IN 1960s US, they had Steve McQueen. They had San Francisco. They had the Mustang. They had so much that was cool, and fun, and modern, and enviable. In the UK, we had Brian Blessed, Slough, and the Austin Maxi.
Thank the lord then for Ford. Ever the savvy marketeers, the mighty Blue Oval spotted an opportunity: To give us a Mustang! But, ever the realists, they knew a stonking great Vee engine wouldn’t work over here.
Nor would something fast and loud enough to terrify every single neighbour in Doris and Ernie’s estate. In fact, they would have probably finished poor Ernie off!
The answer? That was the Ford Capri. The Mustang with the heart of a Cortina. The everyman’s performance coop, with a 1,300cc engine and the safety of an L badge on the back. In so many ways, it was the car old Ernie always promised himself.
It was brilliant. Back in 1969, the market had never seen anything like it. Sure, you’d had sporty coupes. And you’d had boring old eco-boxes for those new-fangled motorways cropping up everywhere. But both? Together?
And all serviced by the man you knew so well at the local Ford dealer, who’d barely make you break into a pound note each time you visited. No wonder it flew out of showrooms.
With a 3.0-litre V6 driving the rear wheels, this was almost literally so. Suitably attired in GT Pack, of course (that was just one of 26 options buyers were given). But it was the sensible 1,300cc and 1,600cc models that shifted in greatest numbers. In L or GL trim, please.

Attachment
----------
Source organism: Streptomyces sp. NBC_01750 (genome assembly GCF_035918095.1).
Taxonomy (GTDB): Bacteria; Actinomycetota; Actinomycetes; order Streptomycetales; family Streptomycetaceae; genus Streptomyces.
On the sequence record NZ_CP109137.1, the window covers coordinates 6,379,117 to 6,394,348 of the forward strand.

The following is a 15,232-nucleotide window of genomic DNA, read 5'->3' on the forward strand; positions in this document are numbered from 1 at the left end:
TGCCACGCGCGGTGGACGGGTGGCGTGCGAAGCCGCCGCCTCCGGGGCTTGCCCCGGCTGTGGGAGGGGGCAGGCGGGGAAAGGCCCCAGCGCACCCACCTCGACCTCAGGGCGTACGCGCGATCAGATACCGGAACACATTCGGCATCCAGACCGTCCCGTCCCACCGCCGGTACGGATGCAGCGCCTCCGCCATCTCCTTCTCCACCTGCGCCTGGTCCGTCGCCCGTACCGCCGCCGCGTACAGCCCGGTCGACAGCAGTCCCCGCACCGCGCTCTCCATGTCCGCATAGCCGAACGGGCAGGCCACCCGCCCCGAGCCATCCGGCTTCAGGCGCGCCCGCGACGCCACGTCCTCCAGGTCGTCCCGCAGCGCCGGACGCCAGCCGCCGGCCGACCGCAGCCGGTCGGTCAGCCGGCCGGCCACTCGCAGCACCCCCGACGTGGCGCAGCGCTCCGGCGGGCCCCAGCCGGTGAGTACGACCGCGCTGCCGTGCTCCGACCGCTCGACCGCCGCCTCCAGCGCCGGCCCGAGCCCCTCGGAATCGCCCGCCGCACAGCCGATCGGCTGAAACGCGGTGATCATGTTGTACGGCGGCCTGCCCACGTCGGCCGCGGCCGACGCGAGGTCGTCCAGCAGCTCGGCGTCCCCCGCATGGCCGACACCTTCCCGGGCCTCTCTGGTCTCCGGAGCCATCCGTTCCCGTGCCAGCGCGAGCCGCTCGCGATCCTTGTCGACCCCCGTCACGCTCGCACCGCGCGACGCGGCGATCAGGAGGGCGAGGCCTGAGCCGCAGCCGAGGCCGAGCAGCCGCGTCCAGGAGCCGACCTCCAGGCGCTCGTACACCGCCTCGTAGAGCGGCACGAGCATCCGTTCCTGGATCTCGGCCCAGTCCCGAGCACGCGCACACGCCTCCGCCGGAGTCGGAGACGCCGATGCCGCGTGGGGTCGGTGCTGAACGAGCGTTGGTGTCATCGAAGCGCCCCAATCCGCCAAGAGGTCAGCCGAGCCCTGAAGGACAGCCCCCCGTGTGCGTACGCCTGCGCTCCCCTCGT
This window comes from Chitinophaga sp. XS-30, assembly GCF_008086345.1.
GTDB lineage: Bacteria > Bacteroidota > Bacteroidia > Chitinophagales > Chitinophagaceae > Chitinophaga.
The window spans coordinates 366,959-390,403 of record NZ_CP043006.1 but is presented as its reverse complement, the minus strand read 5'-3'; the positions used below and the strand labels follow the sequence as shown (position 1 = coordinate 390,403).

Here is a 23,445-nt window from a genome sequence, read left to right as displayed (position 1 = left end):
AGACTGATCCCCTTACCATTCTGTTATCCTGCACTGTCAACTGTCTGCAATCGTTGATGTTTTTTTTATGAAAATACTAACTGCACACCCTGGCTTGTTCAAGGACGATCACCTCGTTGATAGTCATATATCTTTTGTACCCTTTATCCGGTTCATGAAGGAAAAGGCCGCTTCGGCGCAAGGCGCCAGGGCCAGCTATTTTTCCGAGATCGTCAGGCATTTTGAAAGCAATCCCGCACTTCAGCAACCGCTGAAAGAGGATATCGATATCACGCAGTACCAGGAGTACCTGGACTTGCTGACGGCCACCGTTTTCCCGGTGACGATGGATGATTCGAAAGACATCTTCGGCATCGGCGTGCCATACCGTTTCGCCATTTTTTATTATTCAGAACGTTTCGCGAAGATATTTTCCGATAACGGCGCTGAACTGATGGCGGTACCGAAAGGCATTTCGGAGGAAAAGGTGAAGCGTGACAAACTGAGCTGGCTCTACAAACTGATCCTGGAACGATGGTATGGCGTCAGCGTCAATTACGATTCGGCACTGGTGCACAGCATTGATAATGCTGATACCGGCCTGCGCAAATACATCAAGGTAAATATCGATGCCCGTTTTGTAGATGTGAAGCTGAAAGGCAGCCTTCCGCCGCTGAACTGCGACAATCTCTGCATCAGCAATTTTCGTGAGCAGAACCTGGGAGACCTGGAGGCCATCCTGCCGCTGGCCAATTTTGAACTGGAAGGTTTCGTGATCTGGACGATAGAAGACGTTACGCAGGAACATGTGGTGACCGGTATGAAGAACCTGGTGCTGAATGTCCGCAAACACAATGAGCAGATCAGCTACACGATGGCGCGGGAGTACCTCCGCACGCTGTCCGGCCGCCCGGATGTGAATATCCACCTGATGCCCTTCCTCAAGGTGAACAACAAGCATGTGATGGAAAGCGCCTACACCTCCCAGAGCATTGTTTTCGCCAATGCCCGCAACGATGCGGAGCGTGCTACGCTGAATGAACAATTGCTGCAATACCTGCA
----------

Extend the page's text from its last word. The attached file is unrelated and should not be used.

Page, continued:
Going fancy? Go on – make it a GLX. As for Doris, she only had eyes for the Ghia’s velour. To get a true handle on the sheer impact of the mighty Capri, imagine today, if Ford built another Coupe that looked just like an Aston Martin DB9. And sold it for the same price as a Focus Zetec. Well, you just would, wouldn’t you?
Over an 18-year lifespan, nearly two million car buyers did just that. Two million! Aided by the MkII in 1974, the MkIII in 1978, and a fair few smashed and bashed stunt cars used during filming for The Professionals and Minder.
Car Dealer Magazine has actually driven the very last off the line – a Brooklands Capri 280, which rolled off the ramp in December 1986. It’s a beauty. Yes, by ’86, the Escort XR3i had taken its place as the working man’s supercar. That model led to today’s cult Ford hero, the Focus RS.
But all three share the same genes. These include practicality, ease of use, sensible running costs, support by the country’s largest car dealer network… but, just enough to make them utterly, utterly adorable, too.
Now, 40 years on, the Capri remains a favourite with British car buyers.
It’s our Mustang; our everyday super coupe. Just as we love Brian Blessed, and wouldn’t be without Slough, so the Capri will retain its place in our hearts. We even wonder if a newly-thriving Ford’s considered bringing it back?